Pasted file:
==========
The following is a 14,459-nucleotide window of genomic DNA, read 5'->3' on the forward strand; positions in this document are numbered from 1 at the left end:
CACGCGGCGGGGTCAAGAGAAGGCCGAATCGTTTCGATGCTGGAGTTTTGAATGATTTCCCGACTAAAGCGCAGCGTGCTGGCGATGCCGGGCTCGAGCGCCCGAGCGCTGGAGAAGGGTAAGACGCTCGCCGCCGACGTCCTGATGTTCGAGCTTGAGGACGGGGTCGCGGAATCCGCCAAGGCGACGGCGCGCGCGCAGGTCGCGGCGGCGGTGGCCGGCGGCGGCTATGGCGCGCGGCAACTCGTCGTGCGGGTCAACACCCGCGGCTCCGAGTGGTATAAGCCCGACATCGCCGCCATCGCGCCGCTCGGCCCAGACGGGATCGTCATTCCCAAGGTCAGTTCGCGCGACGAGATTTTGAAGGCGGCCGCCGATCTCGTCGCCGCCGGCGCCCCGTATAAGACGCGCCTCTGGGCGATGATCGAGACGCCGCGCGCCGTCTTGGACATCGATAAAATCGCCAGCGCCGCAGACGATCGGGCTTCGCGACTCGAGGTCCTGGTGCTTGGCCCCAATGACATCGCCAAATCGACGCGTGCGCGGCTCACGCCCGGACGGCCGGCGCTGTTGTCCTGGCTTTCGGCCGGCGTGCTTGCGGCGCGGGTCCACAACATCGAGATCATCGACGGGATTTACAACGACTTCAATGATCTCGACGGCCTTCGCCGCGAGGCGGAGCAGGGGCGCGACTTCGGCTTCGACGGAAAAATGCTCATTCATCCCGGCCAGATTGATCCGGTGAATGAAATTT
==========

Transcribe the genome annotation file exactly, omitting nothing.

The following is a 14,459-nucleotide window of genomic DNA, read 5'->3' on the forward strand; positions in this document are numbered from 1 at the left end:
CACGCGGCGGGGTCAAGAGAAGGCCGAATCGTTTCGATGCTGGAGTTTTGAATGATTTCCCGACTAAAGCGCAGCGTGCTGGCGATGCCGGGCTCGAGCGCCCGAGCGCTGGAGAAGGGTAAGACGCTCGCCGCCGACGTCCTGATGTTCGAGCTTGAGGACGGGGTCGCGGAATCCGCCAAGGCGACGGCGCGCGCGCAGGTCGCGGCGGCGGTGGCCGGCGGCGGCTATGGCGCGCGGCAACTCGTCGTGCGGGTCAACACCCGCGGCTCCGAGTGGTATAAGCCCGACATCGCCGCCATCGCGCCGCTCGGCCCAGACGGGATCGTCATTCCCAAGGTCAGTTCGCGCGACGAGATTTTGAAGGCGGCCGCCGATCTCGTCGCCGCCGGCGCCCCGTATAAGACGCGCCTCTGGGCGATGATCGAGACGCCGCGCGCCGTCTTGGACATCGATAAAATCGCCAGCGCCGCAGACGATCGGGCTTCGCGACTCGAGGTCCTGGTGCTTGGCCCCAATGACATCGCCAAATCGACGCGTGCGCGGCTCACGCCCGGACGGCCGGCGCTGTTGTCCTGGCTTTCGGCCGGCGTGCTTGCGGCGCGGGTCCACAACATCGAGATCATCGACGGGATTTACAACGACTTCAATGATCTCGACGGCCTTCGCCGCGAGGCGGAGCAGGGGCGCGACTTCGGCTTCGACGGAAAAATGCTCATTCATCCCGGCCAGATTGATCCGGTGAATGAAATTT